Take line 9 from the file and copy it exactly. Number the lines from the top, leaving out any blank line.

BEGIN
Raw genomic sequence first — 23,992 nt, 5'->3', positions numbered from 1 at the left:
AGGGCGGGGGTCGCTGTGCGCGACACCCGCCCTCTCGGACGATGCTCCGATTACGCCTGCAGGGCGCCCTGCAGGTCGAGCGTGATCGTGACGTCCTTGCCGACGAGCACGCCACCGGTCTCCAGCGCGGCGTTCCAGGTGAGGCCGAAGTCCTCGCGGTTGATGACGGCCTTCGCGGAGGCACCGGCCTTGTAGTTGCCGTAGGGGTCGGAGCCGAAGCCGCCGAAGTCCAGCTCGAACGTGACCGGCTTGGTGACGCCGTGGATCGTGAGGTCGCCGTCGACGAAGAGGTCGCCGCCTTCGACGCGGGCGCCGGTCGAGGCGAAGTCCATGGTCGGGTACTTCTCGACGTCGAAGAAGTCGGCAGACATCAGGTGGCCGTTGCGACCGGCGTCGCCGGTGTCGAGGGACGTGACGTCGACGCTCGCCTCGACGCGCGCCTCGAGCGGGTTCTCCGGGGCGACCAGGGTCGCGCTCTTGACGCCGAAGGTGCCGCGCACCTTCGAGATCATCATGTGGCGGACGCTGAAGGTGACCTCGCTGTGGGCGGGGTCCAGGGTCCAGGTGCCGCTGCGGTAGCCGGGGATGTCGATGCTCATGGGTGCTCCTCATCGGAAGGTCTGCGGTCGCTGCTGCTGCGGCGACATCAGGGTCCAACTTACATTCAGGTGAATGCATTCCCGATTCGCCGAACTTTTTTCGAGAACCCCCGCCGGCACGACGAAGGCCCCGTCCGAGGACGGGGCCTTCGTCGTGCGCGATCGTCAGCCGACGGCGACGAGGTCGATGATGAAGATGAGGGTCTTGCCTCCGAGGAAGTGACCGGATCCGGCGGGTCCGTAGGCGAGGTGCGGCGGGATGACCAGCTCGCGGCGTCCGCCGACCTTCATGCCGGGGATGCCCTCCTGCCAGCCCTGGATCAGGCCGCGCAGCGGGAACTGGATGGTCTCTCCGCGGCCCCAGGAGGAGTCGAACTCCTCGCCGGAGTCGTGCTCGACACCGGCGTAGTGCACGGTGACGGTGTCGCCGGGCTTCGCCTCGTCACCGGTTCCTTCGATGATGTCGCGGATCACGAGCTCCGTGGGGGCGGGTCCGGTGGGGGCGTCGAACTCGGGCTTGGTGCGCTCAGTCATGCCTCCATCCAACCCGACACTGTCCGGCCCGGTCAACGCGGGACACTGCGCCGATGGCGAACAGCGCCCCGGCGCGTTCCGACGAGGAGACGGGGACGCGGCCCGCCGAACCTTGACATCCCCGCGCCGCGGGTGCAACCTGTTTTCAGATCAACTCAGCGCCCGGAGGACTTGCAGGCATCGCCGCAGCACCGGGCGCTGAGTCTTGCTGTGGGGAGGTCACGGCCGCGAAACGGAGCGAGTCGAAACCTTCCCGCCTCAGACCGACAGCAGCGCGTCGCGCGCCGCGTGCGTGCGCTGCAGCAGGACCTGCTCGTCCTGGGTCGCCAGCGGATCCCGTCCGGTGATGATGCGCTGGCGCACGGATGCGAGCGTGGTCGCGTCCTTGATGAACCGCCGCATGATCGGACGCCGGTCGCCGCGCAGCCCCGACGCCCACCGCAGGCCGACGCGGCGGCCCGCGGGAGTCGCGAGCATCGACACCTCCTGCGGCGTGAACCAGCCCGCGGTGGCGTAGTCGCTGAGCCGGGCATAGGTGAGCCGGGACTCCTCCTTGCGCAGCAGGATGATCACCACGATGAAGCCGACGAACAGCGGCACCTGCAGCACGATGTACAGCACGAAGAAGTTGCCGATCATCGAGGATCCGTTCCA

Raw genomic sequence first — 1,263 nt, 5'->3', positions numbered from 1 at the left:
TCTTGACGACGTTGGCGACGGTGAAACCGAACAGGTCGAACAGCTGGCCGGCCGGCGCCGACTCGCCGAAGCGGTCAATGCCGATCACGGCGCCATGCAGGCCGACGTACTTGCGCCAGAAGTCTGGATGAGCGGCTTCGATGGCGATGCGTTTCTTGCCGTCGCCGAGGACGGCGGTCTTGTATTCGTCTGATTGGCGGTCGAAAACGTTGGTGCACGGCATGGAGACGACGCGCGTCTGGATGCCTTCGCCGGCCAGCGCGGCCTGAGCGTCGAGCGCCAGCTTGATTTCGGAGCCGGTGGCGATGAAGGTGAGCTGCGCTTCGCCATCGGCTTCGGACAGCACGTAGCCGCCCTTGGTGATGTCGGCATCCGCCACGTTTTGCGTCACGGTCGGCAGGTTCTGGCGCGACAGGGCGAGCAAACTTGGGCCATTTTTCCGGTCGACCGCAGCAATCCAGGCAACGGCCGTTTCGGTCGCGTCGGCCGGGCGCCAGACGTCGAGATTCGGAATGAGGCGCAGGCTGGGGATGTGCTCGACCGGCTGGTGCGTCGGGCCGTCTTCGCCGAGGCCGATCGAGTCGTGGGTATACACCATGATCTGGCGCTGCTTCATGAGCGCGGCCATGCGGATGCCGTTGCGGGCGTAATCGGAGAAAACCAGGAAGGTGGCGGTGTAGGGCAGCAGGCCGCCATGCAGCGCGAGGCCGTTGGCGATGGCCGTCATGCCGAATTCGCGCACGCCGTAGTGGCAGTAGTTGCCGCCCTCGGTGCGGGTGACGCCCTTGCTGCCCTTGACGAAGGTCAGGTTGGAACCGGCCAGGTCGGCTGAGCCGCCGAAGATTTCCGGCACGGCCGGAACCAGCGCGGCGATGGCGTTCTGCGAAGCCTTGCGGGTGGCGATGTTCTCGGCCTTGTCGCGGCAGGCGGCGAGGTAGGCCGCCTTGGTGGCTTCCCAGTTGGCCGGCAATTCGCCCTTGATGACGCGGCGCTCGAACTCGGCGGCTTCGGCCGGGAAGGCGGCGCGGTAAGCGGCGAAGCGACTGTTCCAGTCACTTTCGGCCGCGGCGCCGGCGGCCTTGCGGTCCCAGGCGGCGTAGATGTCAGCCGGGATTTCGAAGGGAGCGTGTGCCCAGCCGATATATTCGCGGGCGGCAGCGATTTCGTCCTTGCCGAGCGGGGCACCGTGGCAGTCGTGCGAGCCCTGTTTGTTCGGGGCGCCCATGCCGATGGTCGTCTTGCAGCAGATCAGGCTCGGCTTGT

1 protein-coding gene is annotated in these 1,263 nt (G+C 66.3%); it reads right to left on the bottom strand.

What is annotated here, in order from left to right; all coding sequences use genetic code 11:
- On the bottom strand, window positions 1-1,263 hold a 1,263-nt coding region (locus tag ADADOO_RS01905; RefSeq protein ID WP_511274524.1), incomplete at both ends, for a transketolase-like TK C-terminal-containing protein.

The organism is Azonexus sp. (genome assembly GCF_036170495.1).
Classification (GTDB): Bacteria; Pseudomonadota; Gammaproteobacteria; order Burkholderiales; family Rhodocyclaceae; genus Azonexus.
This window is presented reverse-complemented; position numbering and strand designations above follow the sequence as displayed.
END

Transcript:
Classification (GTDB): Bacteria; Pseudomonadota; Gammaproteobacteria; order Burkholderiales; family Rhodocyclaceae; genus Azonexus.